Home Law International Handbook of Juvenile Justice
POLICING AND JUVENILES
As discussed previously, crime in China is defined as offending behavior that reaches a certain level of severity. Minor offenses are often handled by the police according to the PSAPL, and only serious offenses are required to go through the official criminal justice proceedings, i.e., from police arrest to prosecution, to court trial and sentencing, and to correctional punishment/rehabilitation. The police have tremendous discretionary power over juveniles, including warning, arrests, detention, and administrative punishment.
There are no specialized police officers for dealing with juveniles, but police officers work closely with the neighborhood committees and schools. Much of the police work with juveniles involves either order maintenance or service activities. When there is a sign for juvenile delinquency, the police often work with the parents, schoolteachers, and neighborhood committees as a coalition to provide assistance and counseling to the problem kids. Chinese police devote most of their time and resources to provide services for various community work and to resolve community conflicts, by using counseling, mediation, negotiation, or conciliation. Because the majority of the cases are handled at the community, school, or family level, arrest of juvenile offenders is considered a last resort (Zhao et al. 2014).
For serious offenses, if a juvenile delinquent cannot be held responsible because of his/her age, the police may decide to issue an order to their parents or legal guardians asking them to strictly discipline the child. According to the PSAPL, adolescents younger than the age of 14 are immune from any administrative punishment. They do not carry any criminal responsibility either. When it comes to the more serious crimes (e.g., the eight major types of crime committed by youth between the age of 14 and 16 years) and other major crimes by older adolescents (at the age of 16 or older as described by the Criminal Law), the police will then need to take the juvenile into custody and conduct a criminal investigation. In recent years, there has been a decreasing trend of police arrests in China. The Chinese Criminal Procedure Law requires that arrests of juvenile criminal suspects be rigorously restricted (Article 269). Statistics show that in 2011 the approval rate for arrests of juvenile suspects by the prosecution’s offices at various levels decreased by 5 % compared with the previous year (Huang 2012).
After a juvenile is arrested, he/she is locked up in a secure facility while waiting for a court trial or a decision not to prosecute. Before 1996 juvenile offenders were housed with adult offenders, which caused serious “cross-contamination” problems. After 1996 juvenile offenders were separated from adult offenders whenever possible; despite this however, they continued to be subjected to the reeducation through labor system which did not differ much from that for adult offenders (Zhang 2013b).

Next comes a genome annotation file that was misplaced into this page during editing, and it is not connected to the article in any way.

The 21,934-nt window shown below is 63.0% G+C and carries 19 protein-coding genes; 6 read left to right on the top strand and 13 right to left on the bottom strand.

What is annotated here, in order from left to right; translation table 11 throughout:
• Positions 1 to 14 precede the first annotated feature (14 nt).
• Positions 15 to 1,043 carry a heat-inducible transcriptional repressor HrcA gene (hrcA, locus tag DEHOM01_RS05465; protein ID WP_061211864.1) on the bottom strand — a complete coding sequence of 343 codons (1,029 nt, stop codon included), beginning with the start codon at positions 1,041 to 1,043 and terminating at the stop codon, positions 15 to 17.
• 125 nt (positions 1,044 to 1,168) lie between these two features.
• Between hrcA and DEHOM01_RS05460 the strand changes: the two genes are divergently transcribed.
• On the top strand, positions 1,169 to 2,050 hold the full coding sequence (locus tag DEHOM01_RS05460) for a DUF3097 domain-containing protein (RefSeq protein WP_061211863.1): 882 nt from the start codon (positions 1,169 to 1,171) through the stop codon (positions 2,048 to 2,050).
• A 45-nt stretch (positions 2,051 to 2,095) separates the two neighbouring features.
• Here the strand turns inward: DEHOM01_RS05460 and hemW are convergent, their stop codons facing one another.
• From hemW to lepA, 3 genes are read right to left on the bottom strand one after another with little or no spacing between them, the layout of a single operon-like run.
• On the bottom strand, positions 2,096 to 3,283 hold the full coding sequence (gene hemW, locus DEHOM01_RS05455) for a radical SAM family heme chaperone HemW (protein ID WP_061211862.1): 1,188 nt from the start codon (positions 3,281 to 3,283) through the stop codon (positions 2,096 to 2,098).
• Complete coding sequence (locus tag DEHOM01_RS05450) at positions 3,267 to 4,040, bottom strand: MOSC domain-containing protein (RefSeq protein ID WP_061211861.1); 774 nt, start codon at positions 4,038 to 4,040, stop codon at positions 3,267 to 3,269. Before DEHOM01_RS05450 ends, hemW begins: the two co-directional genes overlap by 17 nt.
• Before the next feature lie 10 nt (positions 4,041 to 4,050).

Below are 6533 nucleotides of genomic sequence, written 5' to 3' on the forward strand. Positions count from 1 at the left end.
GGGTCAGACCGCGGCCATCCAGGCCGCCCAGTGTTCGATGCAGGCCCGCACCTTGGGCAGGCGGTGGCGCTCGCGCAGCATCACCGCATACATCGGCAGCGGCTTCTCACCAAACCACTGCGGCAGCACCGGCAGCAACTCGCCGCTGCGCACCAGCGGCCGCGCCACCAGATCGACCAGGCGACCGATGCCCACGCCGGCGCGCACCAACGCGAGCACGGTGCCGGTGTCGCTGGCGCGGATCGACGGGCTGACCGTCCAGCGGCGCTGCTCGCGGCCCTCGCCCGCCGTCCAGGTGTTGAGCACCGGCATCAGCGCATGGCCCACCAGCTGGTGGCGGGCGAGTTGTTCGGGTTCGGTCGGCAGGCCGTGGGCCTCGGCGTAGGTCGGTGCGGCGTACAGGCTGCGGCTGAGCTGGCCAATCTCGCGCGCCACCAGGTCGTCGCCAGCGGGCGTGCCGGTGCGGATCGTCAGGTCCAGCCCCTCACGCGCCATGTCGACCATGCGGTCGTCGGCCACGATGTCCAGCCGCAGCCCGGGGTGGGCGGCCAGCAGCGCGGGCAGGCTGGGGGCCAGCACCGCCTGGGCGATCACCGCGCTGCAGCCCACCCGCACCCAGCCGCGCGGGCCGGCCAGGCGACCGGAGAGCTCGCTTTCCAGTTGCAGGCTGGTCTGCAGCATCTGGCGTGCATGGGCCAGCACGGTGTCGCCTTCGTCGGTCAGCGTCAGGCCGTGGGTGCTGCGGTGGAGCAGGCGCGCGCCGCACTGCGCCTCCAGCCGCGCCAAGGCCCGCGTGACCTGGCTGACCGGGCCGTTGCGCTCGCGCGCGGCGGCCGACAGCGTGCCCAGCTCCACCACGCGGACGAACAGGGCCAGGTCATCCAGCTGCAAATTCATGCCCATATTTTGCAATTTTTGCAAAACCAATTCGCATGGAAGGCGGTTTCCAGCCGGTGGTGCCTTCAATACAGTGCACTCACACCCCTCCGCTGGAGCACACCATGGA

In some circumstances, a juvenile can be placed under house detention or be granted bail. The practice of granting juvenile bail has been rare in many jurisdictions in China. However, its use has been steadily increasing in more economically developed jurisdictions (Zhang 2007; Zhao et al. 2014). For detained juveniles, Article 269 of the Criminal Law requires that juveniles who are detained, are arrested, or are being punished for a crime should be locked up, supervised, and educated separately from adults.
In 2013, the controversial program of “Re-education Through Labor System” (RTLS thereafter) was finally abolished. RTLS was an administrative incarceration for both adults and juveniles, which targeted minor offenders, and was administered by the police as an expedient tool. The police had great discretionary power as to who to incarcerate and the length of incarceration (Zhang 2013b). RTLS was criticized for the lack of legal basis. Offenders were deprived of their freedom without going through the judicial procedures. This led to the abuse of power by the police due to the lack of supervision mechanisms. The abolition of RTLS has restricted police discretionary power and represents a step forward toward “rule by law.”
The police are also responsible for interrogating juvenile offenders in the presence of the juvenile’s parents or other legal guardians. Article 56 of the Law on Protection of Minors stipulates that to interrogate minors suspected of crime or question victims or witnesses who are minors, public security organs or people’s procuratorates shall notify the guardians of the minor to be present. If the legal representatives cannot attend the interrogation or trial, or are accomplices of the juvenile suspect, other parties, such as the juvenile’s close relatives, representatives of his/her schools, work units, and neighborhood committees, might be informed to attend the interrogation and trial (Zhao et al. 2014).
The Law on Protection of Minors further provides that in dealing with cases involving crimes committed by minors and cases that involve preserving the rights and interests of minors, public security organs, people’s procuratorates, and people’s courts shall take the characteristics of juvenile’s physical and mental development into consideration, respect their personal dignity, and safeguard their lawful rights and interests and may, where necessary, set up special agencies or designate special persons to handle such cases (Article 55).
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